One hundred objects from 2011 to 2100, from 'smart drugs' to the fate of the Arctic, in a blog, book and podcast Read more
This project was successfully funded on March 19, 2011.
I'm amazed - A History of the Future has blown past 100% funding in just four days! It's a fantastic feeling, and the fact that someone like me can raise money from friends and strangers around the world shows that we're already living in the future.
In fact, my most recent article for The Telegraph, about how we don't need permission to be creative any more, was inspired largely by this Kickstarter project, and your support. A lot of the work that I've done in the last few years has been commissioned, meaning that it's been 'made to order' to some degree. I've been lucky in that most of the commissioners have been relatively enlightened, but you never get over the twinge of pain when you see your ideas changed in a way that you know is wrong - and that's what new technology and networking is changing, by eliminating the need for permission through reduced cost of production, unlimited 'shelf space', and crowdfunding.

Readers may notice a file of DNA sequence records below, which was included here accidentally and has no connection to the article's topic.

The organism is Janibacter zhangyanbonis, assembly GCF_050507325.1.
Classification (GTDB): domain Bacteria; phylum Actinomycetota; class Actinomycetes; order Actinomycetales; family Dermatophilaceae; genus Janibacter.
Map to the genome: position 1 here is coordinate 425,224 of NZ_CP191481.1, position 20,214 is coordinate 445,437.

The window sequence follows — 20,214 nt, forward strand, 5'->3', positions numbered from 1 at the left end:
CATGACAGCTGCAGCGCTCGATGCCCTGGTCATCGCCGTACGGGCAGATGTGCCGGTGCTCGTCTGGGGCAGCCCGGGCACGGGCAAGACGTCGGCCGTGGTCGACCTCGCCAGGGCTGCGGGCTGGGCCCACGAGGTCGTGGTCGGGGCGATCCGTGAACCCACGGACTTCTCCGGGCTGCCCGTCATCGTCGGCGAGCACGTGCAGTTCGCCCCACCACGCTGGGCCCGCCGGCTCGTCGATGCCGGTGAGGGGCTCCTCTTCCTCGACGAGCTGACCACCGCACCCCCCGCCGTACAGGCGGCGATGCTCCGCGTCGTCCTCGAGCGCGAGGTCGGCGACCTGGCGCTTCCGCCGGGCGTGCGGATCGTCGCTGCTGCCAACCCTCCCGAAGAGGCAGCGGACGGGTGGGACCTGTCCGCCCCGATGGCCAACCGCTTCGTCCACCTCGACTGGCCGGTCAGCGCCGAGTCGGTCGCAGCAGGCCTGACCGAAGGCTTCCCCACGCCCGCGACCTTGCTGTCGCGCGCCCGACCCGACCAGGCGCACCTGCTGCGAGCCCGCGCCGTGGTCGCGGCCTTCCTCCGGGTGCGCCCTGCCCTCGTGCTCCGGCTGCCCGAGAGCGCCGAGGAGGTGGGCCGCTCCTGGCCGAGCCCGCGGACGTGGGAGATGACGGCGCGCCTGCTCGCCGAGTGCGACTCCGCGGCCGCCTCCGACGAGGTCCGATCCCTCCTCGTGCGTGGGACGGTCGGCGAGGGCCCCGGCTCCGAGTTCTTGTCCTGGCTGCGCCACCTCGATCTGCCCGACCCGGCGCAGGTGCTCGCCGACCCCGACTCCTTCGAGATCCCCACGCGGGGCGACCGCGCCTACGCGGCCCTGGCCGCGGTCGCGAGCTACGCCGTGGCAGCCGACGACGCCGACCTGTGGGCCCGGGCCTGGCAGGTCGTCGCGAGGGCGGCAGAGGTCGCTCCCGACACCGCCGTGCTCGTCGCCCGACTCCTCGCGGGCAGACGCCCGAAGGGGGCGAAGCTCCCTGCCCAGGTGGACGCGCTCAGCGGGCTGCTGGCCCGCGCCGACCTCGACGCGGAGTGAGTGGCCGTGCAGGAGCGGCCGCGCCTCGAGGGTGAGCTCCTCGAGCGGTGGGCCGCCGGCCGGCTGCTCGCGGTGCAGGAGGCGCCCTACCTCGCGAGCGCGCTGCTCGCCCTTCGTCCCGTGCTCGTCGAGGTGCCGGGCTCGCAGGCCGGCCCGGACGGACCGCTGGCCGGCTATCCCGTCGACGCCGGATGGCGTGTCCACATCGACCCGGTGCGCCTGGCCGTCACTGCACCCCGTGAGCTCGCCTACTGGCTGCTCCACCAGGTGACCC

Enough about funding. I wanted to share a bit of research I found (via Metafilter) about what new technologies NASA might be trying out in the future. In this case, the technology in question is a 'Multi-Mission Space Exploration Vehicle' which can venture beyond the Moon and as far as Mars, using a centrifuge for artificial gravity and some kind of ion engine or electromagnetic propulsion system. In other words, it's a bona fide deep space exploration vehicle.
Now, for people who grew up with the Moon landings, this will seem rather weak compared to the Apollo programme, but for all of my life, humans have reached no further than low Earth orbit, so it's profoundly exciting to me that we might once again venture forth, at the low, low price of $3.7 billion. That's cheap enough for Steve Jobs, Sergey Brin, Larry Page, Mark Zuckerberg, Larry Ellison, and Bill Gates to have a interplanetary race to Mars and back; it certainly beats building pointlessly bigger yachts, in any case.
It's possible that we could see these spacecraft in under six years. Just imagine where we might be in sixty years.